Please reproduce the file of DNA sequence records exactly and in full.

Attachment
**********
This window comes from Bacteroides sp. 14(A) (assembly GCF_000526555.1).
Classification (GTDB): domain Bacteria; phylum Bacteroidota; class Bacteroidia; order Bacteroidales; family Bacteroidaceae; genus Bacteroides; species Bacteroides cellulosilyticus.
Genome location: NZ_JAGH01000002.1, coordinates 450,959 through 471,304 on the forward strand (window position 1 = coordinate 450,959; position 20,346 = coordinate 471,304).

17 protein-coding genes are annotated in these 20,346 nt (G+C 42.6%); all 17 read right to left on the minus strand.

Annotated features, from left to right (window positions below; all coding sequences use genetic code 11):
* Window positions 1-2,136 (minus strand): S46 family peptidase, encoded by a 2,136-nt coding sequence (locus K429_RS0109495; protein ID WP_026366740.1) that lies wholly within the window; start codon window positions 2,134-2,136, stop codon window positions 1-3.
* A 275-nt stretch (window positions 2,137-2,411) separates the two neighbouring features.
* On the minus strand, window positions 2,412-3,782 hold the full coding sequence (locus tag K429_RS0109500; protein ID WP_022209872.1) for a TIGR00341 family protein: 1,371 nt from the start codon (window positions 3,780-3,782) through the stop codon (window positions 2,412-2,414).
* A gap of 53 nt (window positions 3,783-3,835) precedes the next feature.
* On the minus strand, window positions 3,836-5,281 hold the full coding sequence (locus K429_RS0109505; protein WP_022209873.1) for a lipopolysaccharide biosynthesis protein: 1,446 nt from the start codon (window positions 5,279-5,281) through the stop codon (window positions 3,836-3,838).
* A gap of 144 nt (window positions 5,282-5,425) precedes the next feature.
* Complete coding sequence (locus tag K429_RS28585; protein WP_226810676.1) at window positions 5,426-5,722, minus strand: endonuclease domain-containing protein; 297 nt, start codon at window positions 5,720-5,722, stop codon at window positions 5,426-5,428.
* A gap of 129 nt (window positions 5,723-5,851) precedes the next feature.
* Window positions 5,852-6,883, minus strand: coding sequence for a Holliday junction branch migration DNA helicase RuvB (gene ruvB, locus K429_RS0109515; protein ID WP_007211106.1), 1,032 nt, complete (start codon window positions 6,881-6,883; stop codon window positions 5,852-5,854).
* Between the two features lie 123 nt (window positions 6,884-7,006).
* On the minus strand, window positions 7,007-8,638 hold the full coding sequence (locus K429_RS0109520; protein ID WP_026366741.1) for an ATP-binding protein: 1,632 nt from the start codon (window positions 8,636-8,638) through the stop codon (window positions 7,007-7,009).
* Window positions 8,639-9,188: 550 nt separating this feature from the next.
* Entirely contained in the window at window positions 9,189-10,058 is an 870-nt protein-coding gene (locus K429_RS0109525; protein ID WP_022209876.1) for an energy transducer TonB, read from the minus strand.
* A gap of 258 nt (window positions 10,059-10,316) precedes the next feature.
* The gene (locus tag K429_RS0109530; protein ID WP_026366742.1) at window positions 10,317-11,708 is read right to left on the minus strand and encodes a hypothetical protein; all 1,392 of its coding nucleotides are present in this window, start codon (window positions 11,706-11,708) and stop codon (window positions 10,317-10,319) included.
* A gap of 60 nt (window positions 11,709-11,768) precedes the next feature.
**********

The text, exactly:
This window comes from Bacteroides sp. 14(A) (assembly GCF_000526555.1).
Classification (GTDB): domain Bacteria; phylum Bacteroidota; class Bacteroidia; order Bacteroidales; family Bacteroidaceae; genus Bacteroides; species Bacteroides cellulosilyticus.
Genome location: NZ_JAGH01000002.1, coordinates 450,959 through 471,304 on the forward strand (window position 1 = coordinate 450,959; position 20,346 = coordinate 471,304).

17 protein-coding genes are annotated in these 20,346 nt (G+C 42.6%); all 17 read right to left on the minus strand.

Annotated features, from left to right (window positions below; all coding sequences use genetic code 11):
* Window positions 1-2,136 (minus strand): S46 family peptidase, encoded by a 2,136-nt coding sequence (locus K429_RS0109495; protein ID WP_026366740.1) that lies wholly within the window; start codon window positions 2,134-2,136, stop codon window positions 1-3.
* A 275-nt stretch (window positions 2,137-2,411) separates the two neighbouring features.
* On the minus strand, window positions 2,412-3,782 hold the full coding sequence (locus tag K429_RS0109500; protein ID WP_022209872.1) for a TIGR00341 family protein: 1,371 nt from the start codon (window positions 3,780-3,782) through the stop codon (window positions 2,412-2,414).
* A gap of 53 nt (window positions 3,783-3,835) precedes the next feature.
* On the minus strand, window positions 3,836-5,281 hold the full coding sequence (locus K429_RS0109505; protein WP_022209873.1) for a lipopolysaccharide biosynthesis protein: 1,446 nt from the start codon (window positions 5,279-5,281) through the stop codon (window positions 3,836-3,838).
* A gap of 144 nt (window positions 5,282-5,425) precedes the next feature.
* Complete coding sequence (locus tag K429_RS28585; protein WP_226810676.1) at window positions 5,426-5,722, minus strand: endonuclease domain-containing protein; 297 nt, start codon at window positions 5,720-5,722, stop codon at window positions 5,426-5,428.
* A gap of 129 nt (window positions 5,723-5,851) precedes the next feature.
* Window positions 5,852-6,883, minus strand: coding sequence for a Holliday junction branch migration DNA helicase RuvB (gene ruvB, locus K429_RS0109515; protein ID WP_007211106.1), 1,032 nt, complete (start codon window positions 6,881-6,883; stop codon window positions 5,852-5,854).
* Between the two features lie 123 nt (window positions 6,884-7,006).
* On the minus strand, window positions 7,007-8,638 hold the full coding sequence (locus K429_RS0109520; protein ID WP_026366741.1) for an ATP-binding protein: 1,632 nt from the start codon (window positions 8,636-8,638) through the stop codon (window positions 7,007-7,009).
* Window positions 8,639-9,188: 550 nt separating this feature from the next.
* Entirely contained in the window at window positions 9,189-10,058 is an 870-nt protein-coding gene (locus K429_RS0109525; protein ID WP_022209876.1) for an energy transducer TonB, read from the minus strand.
* A gap of 258 nt (window positions 10,059-10,316) precedes the next feature.
* The gene (locus tag K429_RS0109530; protein ID WP_026366742.1) at window positions 10,317-11,708 is read right to left on the minus strand and encodes a hypothetical protein; all 1,392 of its coding nucleotides are present in this window, start codon (window positions 11,706-11,708) and stop codon (window positions 10,317-10,319) included.
* A gap of 60 nt (window positions 11,709-11,768) precedes the next feature.